Bookmark Reading provides literacy support for children in need at their schools. The charity started out in three schools with 25 volunteers at the end of 2018, and in less than two years they’ve hit over 400 volunteers. When they started, training was delivered 100% face-to-face (F2F), although they always knew they’d have to move to elearning and an online platform eventually.
That process of moving from F2F training to online was sped up with Covid.
We recently caught up with Sacha Hamed, Training Manager at Bookmark Reading Charity. We chatted about the way the charity pivoted the business to an online model during the pandemic, their training programmes for volunteers and employees, and what it took to go from F2F to online so quickly.
“I could never onboard 100 volunteers per month — we had hit that number before the pandemic. I couldn’t train them all F2F, there were issues with scheduling and lack of time.” – Sacha Hamed, Training Manager at Bookmark Reading Charity
The key challenges Bookmark faced before deciding on a platform was firstly, elearning itself (overcoming its bad reputation!), secondly, UX, and thirdly — being a charity — cost. They also wanted to be able to scale the business. Sacha and his team looked at 20 different LMSs on the market, and had their volunteers and employees test those on the shortlist. Users didn’t need any help at all navigating the Looop platform from the get go. The team at Bookmark weighed up cost vis-a-vis quality and Looop came out a clear winner — it was simple, easy to use, volunteers wanted to use the system, and they were comfortable using it as well.
“We made the decision to use Looop as it gave us the opportunity to develop our idea of creating our very own library – full of great knowledge, advice and resources. When we initially started to look at the different systems, the challenge we saw was how to provide volunteers and employees with both the core knowledge they need and the optional additional training too. However, Looop solved this problem with the use of campaigns, banners and the ability to organise training into workspaces – we can also have different ‘groups’ for volunteers and employees so that both can share the system, but only showing people what they really need.”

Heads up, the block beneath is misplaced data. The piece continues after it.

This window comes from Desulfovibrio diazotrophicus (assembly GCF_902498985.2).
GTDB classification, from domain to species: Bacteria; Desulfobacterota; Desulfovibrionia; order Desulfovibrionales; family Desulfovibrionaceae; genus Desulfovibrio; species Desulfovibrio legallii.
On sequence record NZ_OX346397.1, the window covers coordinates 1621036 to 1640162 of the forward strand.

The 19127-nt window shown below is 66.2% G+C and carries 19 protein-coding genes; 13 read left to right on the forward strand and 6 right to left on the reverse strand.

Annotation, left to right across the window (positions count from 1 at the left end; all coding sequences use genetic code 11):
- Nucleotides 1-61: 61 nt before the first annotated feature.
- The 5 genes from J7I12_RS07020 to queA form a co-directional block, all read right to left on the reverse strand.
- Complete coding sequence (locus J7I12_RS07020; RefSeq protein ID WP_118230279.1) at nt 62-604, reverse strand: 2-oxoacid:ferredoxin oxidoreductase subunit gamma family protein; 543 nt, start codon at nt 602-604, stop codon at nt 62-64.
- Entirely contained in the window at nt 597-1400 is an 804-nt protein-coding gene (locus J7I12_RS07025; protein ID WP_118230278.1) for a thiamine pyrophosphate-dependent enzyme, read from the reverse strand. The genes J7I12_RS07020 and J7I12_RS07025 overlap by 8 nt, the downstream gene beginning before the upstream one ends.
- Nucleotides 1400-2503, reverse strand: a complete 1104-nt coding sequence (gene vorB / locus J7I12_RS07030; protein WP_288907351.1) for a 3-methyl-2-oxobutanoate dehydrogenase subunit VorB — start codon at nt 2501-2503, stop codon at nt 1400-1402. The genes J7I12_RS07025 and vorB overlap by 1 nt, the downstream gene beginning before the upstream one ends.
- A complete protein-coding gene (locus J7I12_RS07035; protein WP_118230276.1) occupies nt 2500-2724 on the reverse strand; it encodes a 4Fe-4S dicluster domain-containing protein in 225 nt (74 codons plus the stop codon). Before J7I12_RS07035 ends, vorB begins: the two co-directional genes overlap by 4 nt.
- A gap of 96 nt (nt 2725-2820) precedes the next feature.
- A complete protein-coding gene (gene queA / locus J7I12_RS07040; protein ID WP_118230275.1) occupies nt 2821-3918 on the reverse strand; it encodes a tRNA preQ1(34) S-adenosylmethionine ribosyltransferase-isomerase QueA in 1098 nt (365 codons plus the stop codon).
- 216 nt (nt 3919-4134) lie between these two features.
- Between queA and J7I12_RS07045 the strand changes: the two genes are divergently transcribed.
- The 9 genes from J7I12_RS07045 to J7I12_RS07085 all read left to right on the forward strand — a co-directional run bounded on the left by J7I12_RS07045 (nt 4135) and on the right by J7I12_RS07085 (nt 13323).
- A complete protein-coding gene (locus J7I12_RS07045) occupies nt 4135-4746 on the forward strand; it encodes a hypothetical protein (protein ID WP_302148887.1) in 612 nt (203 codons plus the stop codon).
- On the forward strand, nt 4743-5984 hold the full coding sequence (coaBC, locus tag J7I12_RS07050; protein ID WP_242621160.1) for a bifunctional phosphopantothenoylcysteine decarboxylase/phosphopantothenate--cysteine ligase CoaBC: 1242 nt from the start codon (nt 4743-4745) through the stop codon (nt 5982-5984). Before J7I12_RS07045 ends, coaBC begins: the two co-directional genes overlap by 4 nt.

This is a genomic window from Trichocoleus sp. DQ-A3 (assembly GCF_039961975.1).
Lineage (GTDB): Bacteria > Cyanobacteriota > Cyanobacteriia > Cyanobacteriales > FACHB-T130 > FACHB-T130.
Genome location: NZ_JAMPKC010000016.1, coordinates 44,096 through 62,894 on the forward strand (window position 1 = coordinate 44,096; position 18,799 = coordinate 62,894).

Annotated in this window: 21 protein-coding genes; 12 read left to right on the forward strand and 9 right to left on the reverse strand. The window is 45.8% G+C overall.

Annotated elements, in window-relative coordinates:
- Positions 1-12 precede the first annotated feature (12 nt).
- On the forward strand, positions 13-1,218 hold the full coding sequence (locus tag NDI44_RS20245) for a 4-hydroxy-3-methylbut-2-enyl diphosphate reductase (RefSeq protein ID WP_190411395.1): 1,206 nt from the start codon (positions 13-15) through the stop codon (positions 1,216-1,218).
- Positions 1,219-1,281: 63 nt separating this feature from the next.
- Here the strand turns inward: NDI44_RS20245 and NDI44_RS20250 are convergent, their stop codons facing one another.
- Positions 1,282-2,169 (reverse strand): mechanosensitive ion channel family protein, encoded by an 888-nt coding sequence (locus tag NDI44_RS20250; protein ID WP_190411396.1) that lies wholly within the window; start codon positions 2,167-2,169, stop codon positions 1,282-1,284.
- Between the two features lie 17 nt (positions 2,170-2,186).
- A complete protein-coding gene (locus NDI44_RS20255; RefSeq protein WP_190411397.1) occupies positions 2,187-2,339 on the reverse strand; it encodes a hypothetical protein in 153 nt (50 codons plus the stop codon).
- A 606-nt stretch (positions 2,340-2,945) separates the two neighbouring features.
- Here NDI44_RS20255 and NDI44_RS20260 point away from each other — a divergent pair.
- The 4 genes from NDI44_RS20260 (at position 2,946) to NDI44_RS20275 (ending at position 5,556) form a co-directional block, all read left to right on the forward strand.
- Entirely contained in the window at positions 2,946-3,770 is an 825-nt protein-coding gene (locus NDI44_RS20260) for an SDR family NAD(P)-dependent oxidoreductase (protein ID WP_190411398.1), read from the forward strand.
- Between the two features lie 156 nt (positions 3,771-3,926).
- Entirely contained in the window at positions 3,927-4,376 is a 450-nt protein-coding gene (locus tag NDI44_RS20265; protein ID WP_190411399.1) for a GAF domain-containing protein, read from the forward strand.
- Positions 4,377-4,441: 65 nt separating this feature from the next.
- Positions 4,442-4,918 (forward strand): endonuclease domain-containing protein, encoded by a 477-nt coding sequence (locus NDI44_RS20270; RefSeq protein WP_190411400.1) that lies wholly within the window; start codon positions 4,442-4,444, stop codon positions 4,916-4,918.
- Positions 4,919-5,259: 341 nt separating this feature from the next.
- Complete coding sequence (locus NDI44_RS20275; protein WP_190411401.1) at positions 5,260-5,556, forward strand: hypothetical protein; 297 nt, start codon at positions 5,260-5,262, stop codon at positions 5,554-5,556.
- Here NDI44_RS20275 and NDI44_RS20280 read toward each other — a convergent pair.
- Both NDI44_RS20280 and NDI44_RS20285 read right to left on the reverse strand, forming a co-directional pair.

Bookmark kickstarted the project by migrating their existing SCORM volunteer onboarding materials onto Looop, they then worked closely with Customer Success to create a frictionless experience for new volunteers — putting together a smooth, user-friendly first impression of the charity’s volunteer training by streamlining the process, from getting a welcome email all the way to completing the training.
“Using the ‘pathway’ system on Looop means we can ensure that all of our volunteers arrive on their first day with the information they need to have a fantastic training session. Safeguarding is at the heart of what we do and is a key part of our training and Looop makes it easy to check and manage progress. We’ve even created an additional safeguarding section to allow volunteers to find out more about this incredibly important subject.”